The Wanderer article #3: Friends indeed

“What volunteering do you do?” Eddie Mair asked of Francis Maude, Minister for the Cabinet Office, when he was championing David Cameron’s ‘Big Society’ on Radio 4. “I do… golly what do I do? I do erm… a whole load of things…” was his response. I love hearing a Tory squirm.

The thing is, I think people should give more of their time to their community, if they’ve got the luxury of spare time that is. Being part of a wider community is one of the essential emotional needs of human beings. It helps you focus on others instead of obsessing about yourself, gives you a sense of achievement and gets you relating to other people, all of which make you a happier, more fulfilled, less insular person.

But what volunteering do I do? None, that’s what. I decide to redress the balance one cold, Sunday morning by volunteering with Friends of Hollingbury & Burstead Wood, a group who get together once a month to tidy, clip, prune and dig their local woods.

Hollingbury and Burstead Wood is a narrow strip of woodland just off Ditchling Road in Brighton. It’s a haven for wildlife and humans alike. I often walk my dog around the well-kept woodland paths. It’s so peaceful, especially considering it’s so close to the city. I’ve listened to jays screeching around the allotments there, seen a slow worm crossing the path to get back to its compost bin hiding place; I’ve even spotted a kestrel hanging in the valley as if held by wires. It really is a special place and the volunteers I meet all share my love for it.

A mixed age-group of volunteers turn up. Some of the older members have brought along their grandchildren. Local park ranger Dominic Franklin is on hand to tell us what to do and to gently encourage us. I get stuck in, carrying felled branches to a pile in the woods as others chop them down to introduce light into a small glade. Just to be doing something physical after a week of sitting at my desk is just so enjoyable.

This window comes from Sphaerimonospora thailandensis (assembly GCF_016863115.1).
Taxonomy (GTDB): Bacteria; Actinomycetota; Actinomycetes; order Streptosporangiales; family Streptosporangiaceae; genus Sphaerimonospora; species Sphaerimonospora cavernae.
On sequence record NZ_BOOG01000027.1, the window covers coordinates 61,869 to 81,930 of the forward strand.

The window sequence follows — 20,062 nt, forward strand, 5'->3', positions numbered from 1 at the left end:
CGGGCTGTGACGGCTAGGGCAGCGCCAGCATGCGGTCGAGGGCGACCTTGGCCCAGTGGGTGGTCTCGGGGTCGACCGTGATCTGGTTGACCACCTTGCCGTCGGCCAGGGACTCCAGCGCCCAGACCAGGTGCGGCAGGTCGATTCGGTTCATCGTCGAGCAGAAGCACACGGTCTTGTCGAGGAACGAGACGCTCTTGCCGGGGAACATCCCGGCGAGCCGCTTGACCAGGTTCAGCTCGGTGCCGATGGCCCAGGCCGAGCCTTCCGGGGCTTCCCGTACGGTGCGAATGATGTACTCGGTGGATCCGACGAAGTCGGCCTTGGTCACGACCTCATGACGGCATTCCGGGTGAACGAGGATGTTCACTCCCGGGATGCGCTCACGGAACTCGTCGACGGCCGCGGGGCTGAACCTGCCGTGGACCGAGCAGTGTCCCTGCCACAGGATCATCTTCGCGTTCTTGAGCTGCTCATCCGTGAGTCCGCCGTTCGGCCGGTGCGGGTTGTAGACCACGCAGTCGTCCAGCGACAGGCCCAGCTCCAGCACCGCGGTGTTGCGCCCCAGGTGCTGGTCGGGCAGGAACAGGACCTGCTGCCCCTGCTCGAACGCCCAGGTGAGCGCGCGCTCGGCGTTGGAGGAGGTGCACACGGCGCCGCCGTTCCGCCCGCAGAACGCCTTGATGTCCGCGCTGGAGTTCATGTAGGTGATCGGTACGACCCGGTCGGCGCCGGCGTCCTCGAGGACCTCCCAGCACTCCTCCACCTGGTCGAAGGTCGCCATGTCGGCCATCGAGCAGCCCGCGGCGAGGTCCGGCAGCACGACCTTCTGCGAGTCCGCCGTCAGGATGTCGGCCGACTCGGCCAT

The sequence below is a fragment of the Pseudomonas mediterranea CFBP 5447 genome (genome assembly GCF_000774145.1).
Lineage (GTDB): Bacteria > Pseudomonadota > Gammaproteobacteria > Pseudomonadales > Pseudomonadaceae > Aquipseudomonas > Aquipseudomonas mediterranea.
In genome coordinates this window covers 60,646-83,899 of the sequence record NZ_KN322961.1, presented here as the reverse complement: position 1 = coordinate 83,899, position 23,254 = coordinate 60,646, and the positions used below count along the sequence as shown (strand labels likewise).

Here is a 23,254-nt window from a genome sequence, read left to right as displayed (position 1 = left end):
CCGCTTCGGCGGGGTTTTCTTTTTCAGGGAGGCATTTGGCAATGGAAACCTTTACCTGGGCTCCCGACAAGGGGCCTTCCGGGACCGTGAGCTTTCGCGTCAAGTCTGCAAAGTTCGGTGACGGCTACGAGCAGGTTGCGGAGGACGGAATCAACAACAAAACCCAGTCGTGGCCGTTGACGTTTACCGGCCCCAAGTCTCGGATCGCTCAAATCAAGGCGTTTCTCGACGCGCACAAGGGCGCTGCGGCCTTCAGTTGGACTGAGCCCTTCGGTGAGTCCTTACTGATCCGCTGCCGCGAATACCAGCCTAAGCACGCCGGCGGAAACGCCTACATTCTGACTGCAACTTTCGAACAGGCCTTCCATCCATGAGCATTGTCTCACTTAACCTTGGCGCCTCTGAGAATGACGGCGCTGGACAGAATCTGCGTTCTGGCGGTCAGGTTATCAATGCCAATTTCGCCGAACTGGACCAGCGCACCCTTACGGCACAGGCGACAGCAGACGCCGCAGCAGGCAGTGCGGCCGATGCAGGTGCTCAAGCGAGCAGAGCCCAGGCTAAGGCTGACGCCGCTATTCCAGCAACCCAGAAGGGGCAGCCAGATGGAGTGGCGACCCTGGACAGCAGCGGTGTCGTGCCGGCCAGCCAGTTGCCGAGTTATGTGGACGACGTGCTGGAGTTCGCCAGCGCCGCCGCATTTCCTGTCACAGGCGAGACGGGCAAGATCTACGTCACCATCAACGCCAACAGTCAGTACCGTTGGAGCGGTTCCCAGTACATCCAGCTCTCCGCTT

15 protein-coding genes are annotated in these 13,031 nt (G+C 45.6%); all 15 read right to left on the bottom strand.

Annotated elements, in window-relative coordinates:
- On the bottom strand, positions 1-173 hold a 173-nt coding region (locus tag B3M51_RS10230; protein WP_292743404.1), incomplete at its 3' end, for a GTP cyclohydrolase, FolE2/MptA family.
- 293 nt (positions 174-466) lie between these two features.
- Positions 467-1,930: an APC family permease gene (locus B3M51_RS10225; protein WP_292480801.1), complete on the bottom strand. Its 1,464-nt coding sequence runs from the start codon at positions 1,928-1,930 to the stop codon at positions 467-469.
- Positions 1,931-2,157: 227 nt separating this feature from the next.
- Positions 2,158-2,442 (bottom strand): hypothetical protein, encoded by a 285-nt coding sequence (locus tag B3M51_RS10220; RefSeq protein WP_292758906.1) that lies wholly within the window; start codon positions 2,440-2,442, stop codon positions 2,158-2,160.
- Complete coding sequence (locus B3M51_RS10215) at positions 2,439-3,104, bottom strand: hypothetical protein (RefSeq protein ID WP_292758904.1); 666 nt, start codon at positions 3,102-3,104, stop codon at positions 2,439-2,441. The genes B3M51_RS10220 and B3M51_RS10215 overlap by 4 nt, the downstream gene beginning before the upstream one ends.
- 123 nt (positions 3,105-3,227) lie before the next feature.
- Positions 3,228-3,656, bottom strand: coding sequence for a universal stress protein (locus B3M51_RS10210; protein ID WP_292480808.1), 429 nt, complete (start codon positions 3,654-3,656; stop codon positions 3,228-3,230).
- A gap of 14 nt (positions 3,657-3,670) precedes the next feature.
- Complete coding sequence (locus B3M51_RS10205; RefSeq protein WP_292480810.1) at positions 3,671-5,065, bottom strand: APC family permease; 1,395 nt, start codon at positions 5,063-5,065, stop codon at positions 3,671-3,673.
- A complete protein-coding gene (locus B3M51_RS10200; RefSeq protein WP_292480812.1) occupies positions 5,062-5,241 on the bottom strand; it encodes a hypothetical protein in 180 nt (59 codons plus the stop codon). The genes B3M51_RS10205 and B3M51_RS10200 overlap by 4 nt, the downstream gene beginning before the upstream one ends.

As the morning progresses, the sun comes out and warms our backs. My pile of branches is soon so high I have to climb on top to squash it down; the perfect excuse to climb trees as a 37 year-old. The young members of our group enthusiastically hack off branches. They don’t need to be thanked, they’re just enjoying it. One of them finds a fox skull, and then a spine, until they unearth most of a skeleton, proudly laying it on the ground for everyone to see.

I try to take it easy. The last time I did any conservation volunteering I was pulling up ragwort. The next day I woke up with such severe back pain that I was off work for days after. Even though there are 60-year olds doing more than me in this group, I’m not taking any chances this time.

We stop for tea and everyone chats. I’m struck by the group’s dedication; some of them have been helping out in the woods for many years. The group itself started after the woodland destruction caused by the Great Storm in 1987. Remarkably, the membership fee, a measly £2, hasn’t gone up since then. I get a warm welcome from everyone and, even though they obviously have all become good friends, I’m never made to feel like an outsider.

We make our way to the next site where we begin work on clearing a path through some brush. On the way there, people pick up litter into black bin bags; they aren’t told to do this, it’s just part of their day, part of their responsibility as a volunteer. I’m very impressed. They really don’t like dog poo though. Frequently the cry goes up, ‘Just look at all this dog poo!’.

After slashing a few brambles we call it a day. I get a firm handshake from the ranger and a warm, no-obligation invite to come again, which I certainly will.

Stick that in your pipe, Francis Maude!

(This article appears in The Wanderer issue 3. Copies are still available here.)